Anything but KHAMOSH, the biography of Shatrughan Sinha has many parts that will remain with you and leave a lasting impact, reviews Peeyush Sharma.
Shatrughan Sinha has a larger than life image. As an actor he was immensely popular right from the day he ‘hit’ the silver screen, literally. Unconventional looks, exceptional dialogue delivery laden with populist punches and an impressive screen presence brought him stardom very early in his career. Shatrughan was the only actor other than Vinod Khanna who started his career as a villain and soon got promoted to lead roles owing to public demand and fan following.
On the other hand, we also have the legendary Pran who started as a hero, that too opposite Noorjehan, back in Lahore, but had to settle for villain roles once he migrated to Bombay. That he rose to character roles and was recognised as one of Hindi Cinema’s finest actors is part of Bollywood history now. The film industry has its own scheme of charting out career paths that may be a complete u-turn from how one starts off. Shatrughan Sinha is one such actor who chalked out his own unique trajectory.
Shatrughan, had a style of his own, not known to ape or copy any other previous successful star was a huge ace up his sleeve. He established his own diehard fan following. In Anything But Khamosh: The Shatrughan Sinha Biography written by well-known writer Bharathi S. Pradhan, and published by OM Books International (2016) Shatrughan comes about straight out from his heart and as many times before, establishes a direct one-on-one with the reader even though, this time through his quotes and comments as documented by the biographer.
My first take is, do read the book. Bharathi S Pradhan needs no introduction to a reader keen on cinema and it is evident that she has painstakingly gone through this project in minute details. How it has been designed and executed, is obviously her’s and the publisher’s choice.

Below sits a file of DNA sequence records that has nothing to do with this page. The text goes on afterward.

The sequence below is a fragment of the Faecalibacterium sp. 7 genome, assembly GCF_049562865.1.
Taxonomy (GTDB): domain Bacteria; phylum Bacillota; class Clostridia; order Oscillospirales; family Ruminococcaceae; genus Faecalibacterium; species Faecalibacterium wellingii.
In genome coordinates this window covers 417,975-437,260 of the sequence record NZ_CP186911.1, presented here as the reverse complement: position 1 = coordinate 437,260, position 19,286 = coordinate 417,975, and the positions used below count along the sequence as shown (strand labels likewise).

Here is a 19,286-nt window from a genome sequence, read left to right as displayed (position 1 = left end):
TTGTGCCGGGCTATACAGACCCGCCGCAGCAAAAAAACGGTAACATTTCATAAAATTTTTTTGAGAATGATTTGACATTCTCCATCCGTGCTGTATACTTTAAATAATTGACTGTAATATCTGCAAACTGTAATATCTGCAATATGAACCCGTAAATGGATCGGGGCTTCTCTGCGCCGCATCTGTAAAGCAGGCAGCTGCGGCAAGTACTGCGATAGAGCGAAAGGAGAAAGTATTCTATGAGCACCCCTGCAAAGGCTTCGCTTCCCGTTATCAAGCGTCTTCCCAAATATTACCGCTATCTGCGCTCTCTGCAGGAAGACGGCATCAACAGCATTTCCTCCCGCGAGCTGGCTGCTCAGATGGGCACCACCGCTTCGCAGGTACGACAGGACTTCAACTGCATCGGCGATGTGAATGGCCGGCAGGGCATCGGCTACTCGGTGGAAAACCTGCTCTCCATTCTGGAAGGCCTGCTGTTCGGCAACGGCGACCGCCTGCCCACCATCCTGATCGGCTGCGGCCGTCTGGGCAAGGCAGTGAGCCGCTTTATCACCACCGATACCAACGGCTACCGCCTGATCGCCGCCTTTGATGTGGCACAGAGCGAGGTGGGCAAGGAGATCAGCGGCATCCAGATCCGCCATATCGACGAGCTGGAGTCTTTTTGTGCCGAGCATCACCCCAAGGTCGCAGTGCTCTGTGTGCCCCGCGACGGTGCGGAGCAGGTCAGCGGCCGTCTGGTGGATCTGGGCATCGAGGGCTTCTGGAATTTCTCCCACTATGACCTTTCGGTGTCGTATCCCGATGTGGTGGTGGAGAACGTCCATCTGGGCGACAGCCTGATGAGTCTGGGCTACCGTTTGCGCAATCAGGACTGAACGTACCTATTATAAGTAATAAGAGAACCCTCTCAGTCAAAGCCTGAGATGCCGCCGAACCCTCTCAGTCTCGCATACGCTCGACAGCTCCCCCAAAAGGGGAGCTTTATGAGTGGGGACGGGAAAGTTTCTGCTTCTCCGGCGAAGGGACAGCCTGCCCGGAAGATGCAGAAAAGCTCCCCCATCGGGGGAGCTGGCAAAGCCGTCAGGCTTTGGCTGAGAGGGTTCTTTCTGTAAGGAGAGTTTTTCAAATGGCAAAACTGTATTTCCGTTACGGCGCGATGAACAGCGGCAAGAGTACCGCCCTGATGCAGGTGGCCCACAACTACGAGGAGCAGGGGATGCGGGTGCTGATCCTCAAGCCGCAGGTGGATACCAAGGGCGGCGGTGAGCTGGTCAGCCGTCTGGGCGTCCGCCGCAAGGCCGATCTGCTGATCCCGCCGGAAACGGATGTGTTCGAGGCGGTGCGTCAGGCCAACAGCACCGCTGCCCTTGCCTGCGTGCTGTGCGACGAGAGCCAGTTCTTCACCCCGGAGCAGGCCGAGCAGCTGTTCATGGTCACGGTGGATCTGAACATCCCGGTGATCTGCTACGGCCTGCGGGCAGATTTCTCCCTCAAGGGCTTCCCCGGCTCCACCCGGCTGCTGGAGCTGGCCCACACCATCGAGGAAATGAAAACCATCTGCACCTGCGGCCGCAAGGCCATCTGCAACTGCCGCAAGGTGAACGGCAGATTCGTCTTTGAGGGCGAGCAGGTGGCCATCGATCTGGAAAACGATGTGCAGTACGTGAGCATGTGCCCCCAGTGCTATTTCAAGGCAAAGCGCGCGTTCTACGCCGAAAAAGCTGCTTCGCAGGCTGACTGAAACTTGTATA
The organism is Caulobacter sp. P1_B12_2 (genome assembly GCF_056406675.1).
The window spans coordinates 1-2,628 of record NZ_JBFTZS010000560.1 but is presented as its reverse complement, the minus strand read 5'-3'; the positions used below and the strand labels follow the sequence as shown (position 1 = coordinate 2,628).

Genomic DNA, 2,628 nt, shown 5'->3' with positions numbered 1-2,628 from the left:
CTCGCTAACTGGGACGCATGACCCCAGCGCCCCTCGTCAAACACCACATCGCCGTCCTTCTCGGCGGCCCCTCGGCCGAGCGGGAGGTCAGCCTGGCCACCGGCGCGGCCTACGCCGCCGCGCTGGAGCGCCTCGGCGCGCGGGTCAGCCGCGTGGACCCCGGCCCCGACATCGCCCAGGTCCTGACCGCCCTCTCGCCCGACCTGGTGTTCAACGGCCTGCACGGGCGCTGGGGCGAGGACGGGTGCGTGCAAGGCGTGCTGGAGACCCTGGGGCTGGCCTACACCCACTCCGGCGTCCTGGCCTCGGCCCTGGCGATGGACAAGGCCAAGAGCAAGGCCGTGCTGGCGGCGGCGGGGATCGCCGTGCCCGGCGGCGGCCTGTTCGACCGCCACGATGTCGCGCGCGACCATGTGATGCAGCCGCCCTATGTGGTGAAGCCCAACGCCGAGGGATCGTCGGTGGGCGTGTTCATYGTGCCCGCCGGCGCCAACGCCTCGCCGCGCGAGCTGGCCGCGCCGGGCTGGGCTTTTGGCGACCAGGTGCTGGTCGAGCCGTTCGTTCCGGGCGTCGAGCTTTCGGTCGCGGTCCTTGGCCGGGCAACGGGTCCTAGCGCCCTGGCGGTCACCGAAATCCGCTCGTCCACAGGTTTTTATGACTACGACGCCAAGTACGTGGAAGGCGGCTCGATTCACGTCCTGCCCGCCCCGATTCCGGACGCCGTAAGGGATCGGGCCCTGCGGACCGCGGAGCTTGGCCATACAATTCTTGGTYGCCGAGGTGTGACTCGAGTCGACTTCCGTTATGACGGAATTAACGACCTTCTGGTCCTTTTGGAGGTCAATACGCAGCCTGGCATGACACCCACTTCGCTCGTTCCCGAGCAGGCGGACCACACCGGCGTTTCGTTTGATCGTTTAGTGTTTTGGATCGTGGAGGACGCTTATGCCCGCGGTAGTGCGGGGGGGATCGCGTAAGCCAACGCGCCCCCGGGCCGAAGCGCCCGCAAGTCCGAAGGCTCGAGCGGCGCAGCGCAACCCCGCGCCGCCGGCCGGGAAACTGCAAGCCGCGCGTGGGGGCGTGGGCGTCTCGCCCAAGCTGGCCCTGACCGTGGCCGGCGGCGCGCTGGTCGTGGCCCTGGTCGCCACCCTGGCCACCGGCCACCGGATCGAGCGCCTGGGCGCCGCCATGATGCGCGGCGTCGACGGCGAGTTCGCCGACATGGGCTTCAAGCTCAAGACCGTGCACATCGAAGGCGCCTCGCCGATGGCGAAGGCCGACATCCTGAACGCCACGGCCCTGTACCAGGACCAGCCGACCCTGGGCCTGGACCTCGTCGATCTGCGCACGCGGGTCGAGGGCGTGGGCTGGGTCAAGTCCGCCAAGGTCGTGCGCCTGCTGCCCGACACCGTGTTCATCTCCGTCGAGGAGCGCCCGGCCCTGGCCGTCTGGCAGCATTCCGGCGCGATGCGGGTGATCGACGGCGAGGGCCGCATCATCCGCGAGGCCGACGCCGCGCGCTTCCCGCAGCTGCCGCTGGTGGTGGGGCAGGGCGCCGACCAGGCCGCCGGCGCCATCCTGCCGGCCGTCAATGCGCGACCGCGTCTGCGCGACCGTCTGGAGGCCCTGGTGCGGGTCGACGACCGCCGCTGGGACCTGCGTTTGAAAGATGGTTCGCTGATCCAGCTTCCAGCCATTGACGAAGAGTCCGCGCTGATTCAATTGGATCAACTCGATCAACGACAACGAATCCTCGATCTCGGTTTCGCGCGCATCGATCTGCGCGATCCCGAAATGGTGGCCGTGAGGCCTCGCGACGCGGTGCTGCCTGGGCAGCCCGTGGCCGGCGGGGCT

I remember meeting the Karnataka film actor Ambrish once in a Bangalore restaurant with my film distributor friend, Mani. All the while he was having his meal and interacting with the waiter he was Ambareesh, but as soon as we hailed at him and smiled, he put on the evident Shatrughan act loudly. Probably that was his screen image that he had to up-keep in public. This fact is well documented in the biography.
However, as an avid reader of books on cinema, I must admit I am somewhat disappointed with this biography. I would have preferred to read about Shatrughan’s films, roles, directors, co-stars, etc. in much more detail instead of just a passing reference. What a film literature reader seeks in a book on cinema is to read about the films and the people behind the making of films. The book falls short here.
Surely, Shatrughan Sinha is also a popular politician and deserves to be written about, but the narrative gets hurt by the biographer’s own political opinion. It colors the narrative particularly when the biographer passes her own judgement about “right man in wrong politically party”. It is one thing when some third party expresses such an opinion, but it is unacceptable for the biographer to opine.